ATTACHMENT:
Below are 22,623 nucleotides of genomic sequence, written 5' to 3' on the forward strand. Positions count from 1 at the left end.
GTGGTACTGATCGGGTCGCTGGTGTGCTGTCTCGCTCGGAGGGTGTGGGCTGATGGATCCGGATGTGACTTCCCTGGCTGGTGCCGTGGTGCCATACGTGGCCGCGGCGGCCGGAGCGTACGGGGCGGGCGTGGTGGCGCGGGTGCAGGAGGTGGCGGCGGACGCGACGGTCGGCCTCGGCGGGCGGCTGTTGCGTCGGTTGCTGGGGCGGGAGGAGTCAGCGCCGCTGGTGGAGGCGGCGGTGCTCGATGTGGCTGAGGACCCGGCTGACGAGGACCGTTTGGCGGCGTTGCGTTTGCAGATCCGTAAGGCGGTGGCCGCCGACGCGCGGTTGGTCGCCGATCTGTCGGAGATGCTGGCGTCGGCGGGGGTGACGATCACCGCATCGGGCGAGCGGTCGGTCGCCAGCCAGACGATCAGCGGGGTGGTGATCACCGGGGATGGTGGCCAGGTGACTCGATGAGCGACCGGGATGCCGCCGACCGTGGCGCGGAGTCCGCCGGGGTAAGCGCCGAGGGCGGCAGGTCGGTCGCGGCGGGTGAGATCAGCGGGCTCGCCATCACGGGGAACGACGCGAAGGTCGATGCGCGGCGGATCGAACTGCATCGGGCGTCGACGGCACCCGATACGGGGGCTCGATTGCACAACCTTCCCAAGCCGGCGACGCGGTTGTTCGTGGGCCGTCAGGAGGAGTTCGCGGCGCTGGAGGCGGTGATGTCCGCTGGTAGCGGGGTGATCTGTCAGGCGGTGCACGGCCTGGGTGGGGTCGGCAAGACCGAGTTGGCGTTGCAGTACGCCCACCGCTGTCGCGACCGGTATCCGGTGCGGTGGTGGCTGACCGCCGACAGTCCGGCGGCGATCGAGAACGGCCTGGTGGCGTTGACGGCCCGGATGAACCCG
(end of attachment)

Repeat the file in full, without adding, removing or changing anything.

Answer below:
Below are 22,623 nucleotides of genomic sequence, written 5' to 3' on the forward strand. Positions count from 1 at the left end.
GTGGTACTGATCGGGTCGCTGGTGTGCTGTCTCGCTCGGAGGGTGTGGGCTGATGGATCCGGATGTGACTTCCCTGGCTGGTGCCGTGGTGCCATACGTGGCCGCGGCGGCCGGAGCGTACGGGGCGGGCGTGGTGGCGCGGGTGCAGGAGGTGGCGGCGGACGCGACGGTCGGCCTCGGCGGGCGGCTGTTGCGTCGGTTGCTGGGGCGGGAGGAGTCAGCGCCGCTGGTGGAGGCGGCGGTGCTCGATGTGGCTGAGGACCCGGCTGACGAGGACCGTTTGGCGGCGTTGCGTTTGCAGATCCGTAAGGCGGTGGCCGCCGACGCGCGGTTGGTCGCCGATCTGTCGGAGATGCTGGCGTCGGCGGGGGTGACGATCACCGCATCGGGCGAGCGGTCGGTCGCCAGCCAGACGATCAGCGGGGTGGTGATCACCGGGGATGGTGGCCAGGTGACTCGATGAGCGACCGGGATGCCGCCGACCGTGGCGCGGAGTCCGCCGGGGTAAGCGCCGAGGGCGGCAGGTCGGTCGCGGCGGGTGAGATCAGCGGGCTCGCCATCACGGGGAACGACGCGAAGGTCGATGCGCGGCGGATCGAACTGCATCGGGCGTCGACGGCACCCGATACGGGGGCTCGATTGCACAACCTTCCCAAGCCGGCGACGCGGTTGTTCGTGGGCCGTCAGGAGGAGTTCGCGGCGCTGGAGGCGGTGATGTCCGCTGGTAGCGGGGTGATCTGTCAGGCGGTGCACGGCCTGGGTGGGGTCGGCAAGACCGAGTTGGCGTTGCAGTACGCCCACCGCTGTCGCGACCGGTATCCGGTGCGGTGGTGGCTGACCGCCGACAGTCCGGCGGCGATCGAGAACGGCCTGGTGGCGTTGACGGCCCGGATGAACCCG